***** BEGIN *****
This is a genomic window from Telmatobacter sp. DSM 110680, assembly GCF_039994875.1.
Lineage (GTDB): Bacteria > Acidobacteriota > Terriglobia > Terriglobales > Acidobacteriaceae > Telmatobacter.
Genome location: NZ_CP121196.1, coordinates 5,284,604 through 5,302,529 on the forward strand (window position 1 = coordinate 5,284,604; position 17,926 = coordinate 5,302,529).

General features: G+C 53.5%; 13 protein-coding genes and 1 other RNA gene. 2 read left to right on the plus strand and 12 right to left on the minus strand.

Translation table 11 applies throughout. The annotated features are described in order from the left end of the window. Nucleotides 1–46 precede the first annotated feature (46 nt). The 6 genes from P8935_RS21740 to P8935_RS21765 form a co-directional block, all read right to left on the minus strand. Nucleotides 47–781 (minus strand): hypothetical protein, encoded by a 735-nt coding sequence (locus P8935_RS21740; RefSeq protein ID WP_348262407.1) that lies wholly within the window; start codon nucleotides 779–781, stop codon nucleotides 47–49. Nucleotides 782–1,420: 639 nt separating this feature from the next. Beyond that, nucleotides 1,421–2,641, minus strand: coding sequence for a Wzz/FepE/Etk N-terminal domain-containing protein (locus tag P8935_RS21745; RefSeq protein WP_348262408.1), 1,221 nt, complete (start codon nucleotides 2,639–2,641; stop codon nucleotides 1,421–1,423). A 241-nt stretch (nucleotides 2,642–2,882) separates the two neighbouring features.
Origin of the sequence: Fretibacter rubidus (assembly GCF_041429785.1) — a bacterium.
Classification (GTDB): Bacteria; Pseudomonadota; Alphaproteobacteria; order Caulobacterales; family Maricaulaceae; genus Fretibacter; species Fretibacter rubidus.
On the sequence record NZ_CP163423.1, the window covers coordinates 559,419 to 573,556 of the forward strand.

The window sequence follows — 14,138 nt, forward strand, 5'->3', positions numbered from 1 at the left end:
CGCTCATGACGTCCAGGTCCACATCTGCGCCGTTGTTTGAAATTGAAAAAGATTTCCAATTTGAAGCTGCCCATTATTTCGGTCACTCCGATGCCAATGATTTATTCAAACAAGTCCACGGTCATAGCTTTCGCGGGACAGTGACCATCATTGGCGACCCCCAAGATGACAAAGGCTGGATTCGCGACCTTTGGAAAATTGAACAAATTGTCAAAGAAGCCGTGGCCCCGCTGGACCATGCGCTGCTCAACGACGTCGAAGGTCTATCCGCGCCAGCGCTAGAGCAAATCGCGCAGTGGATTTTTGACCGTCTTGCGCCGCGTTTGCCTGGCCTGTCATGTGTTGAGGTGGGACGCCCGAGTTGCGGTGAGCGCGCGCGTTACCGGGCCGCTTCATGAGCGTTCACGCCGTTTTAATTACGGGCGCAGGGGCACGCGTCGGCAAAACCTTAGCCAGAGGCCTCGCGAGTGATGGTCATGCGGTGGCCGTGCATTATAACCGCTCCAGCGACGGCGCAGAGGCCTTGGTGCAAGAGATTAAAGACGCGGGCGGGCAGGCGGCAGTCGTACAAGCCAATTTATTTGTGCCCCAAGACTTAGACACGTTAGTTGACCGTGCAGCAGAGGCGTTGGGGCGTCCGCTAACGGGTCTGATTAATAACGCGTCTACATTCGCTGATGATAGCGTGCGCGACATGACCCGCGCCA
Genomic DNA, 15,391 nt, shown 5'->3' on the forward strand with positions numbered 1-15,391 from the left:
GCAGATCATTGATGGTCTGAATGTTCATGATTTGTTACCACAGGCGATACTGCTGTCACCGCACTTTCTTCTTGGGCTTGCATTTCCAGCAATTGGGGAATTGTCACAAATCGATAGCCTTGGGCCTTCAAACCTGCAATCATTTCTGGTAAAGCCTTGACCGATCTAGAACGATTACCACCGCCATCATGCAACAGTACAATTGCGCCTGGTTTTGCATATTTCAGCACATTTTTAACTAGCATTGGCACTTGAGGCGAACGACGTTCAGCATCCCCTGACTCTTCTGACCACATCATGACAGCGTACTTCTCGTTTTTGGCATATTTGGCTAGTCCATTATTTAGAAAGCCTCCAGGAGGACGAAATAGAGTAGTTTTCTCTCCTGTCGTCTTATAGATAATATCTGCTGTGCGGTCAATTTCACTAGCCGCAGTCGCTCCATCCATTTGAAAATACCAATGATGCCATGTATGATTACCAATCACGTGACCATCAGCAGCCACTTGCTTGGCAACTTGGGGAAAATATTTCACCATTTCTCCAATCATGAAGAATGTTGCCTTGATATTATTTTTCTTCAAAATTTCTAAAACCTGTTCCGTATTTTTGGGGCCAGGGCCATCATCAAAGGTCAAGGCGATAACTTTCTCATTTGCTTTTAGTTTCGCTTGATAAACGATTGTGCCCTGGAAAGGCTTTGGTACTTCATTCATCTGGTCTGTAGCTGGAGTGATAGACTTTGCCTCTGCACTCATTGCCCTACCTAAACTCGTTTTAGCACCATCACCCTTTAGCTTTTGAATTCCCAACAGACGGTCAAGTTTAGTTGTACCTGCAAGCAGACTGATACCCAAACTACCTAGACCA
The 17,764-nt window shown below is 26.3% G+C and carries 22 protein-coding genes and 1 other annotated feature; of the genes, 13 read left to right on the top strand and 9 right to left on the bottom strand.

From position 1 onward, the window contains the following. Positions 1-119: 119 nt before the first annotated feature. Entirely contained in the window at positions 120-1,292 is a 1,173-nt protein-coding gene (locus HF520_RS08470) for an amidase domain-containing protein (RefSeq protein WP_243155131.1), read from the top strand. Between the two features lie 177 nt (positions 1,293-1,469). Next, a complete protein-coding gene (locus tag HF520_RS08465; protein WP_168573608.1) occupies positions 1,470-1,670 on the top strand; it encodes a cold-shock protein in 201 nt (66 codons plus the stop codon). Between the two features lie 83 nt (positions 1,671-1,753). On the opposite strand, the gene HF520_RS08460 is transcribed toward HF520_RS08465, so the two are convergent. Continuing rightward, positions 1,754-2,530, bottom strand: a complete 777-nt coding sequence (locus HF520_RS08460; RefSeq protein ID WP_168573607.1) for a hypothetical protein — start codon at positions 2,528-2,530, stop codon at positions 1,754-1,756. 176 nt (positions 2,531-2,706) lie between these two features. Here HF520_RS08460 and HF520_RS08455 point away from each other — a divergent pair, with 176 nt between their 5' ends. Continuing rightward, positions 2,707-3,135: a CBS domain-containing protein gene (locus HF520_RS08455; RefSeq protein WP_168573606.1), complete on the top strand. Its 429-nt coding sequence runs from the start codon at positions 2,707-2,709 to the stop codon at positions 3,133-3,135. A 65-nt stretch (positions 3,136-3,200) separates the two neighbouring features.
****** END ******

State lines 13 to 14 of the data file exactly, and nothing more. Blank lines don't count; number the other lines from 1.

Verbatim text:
The 17,764-nt window shown below is 26.3% G+C and carries 22 protein-coding genes and 1 other annotated feature; of the genes, 13 read left to right on the top strand and 9 right to left on the bottom strand.

From position 1 onward, the window contains the following. Positions 1-119: 119 nt before the first annotated feature. Entirely contained in the window at positions 120-1,292 is a 1,173-nt protein-coding gene (locus HF520_RS08470) for an amidase domain-containing protein (RefSeq protein WP_243155131.1), read from the top strand. Between the two features lie 177 nt (positions 1,293-1,469). Next, a complete protein-coding gene (locus tag HF520_RS08465; protein WP_168573608.1) occupies positions 1,470-1,670 on the top strand; it encodes a cold-shock protein in 201 nt (66 codons plus the stop codon). Between the two features lie 83 nt (positions 1,671-1,753). On the opposite strand, the gene HF520_RS08460 is transcribed toward HF520_RS08465, so the two are convergent. Continuing rightward, positions 1,754-2,530, bottom strand: a complete 777-nt coding sequence (locus HF520_RS08460; RefSeq protein ID WP_168573607.1) for a hypothetical protein — start codon at positions 2,528-2,530, stop codon at positions 1,754-1,756. 176 nt (positions 2,531-2,706) lie between these two features. Here HF520_RS08460 and HF520_RS08455 point away from each other — a divergent pair, with 176 nt between their 5' ends. Continuing rightward, positions 2,707-3,135: a CBS domain-containing protein gene (locus HF520_RS08455; RefSeq protein WP_168573606.1), complete on the top strand. Its 429-nt coding sequence runs from the start codon at positions 2,707-2,709 to the stop codon at positions 3,133-3,135. A 65-nt stretch (positions 3,136-3,200) separates the two neighbouring features.